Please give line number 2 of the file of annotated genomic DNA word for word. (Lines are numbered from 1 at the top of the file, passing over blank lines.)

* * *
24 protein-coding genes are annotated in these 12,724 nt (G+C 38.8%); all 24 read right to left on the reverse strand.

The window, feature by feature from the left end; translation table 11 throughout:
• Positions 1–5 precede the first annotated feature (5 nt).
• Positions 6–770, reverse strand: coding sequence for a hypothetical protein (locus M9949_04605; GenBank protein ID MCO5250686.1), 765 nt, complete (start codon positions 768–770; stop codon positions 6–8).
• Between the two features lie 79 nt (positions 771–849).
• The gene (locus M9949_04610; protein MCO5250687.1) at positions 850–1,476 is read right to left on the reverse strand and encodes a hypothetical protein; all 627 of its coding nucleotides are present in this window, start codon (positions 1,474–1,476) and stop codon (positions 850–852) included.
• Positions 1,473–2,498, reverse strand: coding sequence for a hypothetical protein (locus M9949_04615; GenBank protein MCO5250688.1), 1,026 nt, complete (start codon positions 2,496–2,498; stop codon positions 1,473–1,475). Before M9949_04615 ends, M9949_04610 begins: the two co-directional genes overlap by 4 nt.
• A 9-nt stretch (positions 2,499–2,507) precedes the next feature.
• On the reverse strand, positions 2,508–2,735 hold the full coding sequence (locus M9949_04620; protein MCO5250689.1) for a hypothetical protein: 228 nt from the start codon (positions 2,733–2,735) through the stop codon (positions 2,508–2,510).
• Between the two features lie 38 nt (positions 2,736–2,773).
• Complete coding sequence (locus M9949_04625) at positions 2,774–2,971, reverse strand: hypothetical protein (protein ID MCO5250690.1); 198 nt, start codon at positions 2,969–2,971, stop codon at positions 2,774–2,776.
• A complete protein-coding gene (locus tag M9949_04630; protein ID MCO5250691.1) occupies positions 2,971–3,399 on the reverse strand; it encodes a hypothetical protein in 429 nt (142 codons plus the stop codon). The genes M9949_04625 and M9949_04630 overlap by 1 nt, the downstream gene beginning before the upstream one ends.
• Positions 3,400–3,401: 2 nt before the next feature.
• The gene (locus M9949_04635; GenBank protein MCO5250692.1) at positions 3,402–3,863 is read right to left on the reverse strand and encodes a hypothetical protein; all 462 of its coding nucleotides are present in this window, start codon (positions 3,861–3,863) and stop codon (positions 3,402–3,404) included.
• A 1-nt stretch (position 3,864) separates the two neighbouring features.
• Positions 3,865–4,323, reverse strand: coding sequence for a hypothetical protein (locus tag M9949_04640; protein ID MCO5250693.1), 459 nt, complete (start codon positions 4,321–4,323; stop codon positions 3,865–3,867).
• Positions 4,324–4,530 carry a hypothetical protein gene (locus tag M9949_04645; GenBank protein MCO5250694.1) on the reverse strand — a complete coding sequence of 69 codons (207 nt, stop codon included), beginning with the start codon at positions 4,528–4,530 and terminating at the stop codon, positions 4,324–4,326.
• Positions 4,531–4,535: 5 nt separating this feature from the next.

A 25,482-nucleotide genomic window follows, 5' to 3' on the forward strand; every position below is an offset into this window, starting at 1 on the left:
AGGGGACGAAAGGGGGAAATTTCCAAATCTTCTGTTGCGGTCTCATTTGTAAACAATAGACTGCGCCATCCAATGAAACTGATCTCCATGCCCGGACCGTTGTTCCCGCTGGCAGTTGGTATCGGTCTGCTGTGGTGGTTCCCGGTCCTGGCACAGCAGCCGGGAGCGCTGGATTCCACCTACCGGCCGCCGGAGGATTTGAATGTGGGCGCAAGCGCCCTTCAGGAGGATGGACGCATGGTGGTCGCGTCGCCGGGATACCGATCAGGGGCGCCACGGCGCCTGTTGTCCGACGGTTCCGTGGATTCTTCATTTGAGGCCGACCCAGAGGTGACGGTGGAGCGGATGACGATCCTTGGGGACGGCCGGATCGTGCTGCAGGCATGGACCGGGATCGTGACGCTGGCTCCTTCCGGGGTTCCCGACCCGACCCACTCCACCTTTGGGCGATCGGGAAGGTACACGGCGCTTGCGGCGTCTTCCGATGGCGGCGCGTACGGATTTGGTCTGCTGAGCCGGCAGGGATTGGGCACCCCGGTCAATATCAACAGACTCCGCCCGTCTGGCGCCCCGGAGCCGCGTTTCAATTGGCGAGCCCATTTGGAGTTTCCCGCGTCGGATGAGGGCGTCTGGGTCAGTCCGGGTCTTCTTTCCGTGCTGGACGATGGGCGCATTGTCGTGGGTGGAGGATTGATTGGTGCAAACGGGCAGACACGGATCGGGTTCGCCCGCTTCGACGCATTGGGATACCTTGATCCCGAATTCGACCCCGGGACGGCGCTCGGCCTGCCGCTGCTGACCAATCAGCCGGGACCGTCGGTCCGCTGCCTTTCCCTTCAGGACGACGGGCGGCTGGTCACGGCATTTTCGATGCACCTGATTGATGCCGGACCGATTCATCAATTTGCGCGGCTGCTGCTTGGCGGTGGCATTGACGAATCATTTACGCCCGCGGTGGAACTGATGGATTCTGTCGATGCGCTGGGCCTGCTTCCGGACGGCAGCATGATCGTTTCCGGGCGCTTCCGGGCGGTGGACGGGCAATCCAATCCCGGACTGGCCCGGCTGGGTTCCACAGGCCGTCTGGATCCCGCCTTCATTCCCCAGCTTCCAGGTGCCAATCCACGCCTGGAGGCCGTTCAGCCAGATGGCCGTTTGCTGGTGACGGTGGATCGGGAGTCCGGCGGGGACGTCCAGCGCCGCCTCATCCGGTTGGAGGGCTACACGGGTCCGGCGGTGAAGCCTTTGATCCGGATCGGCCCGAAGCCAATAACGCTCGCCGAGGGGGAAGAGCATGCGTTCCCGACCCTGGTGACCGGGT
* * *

The window, feature by feature from the left end; translation table 11 throughout: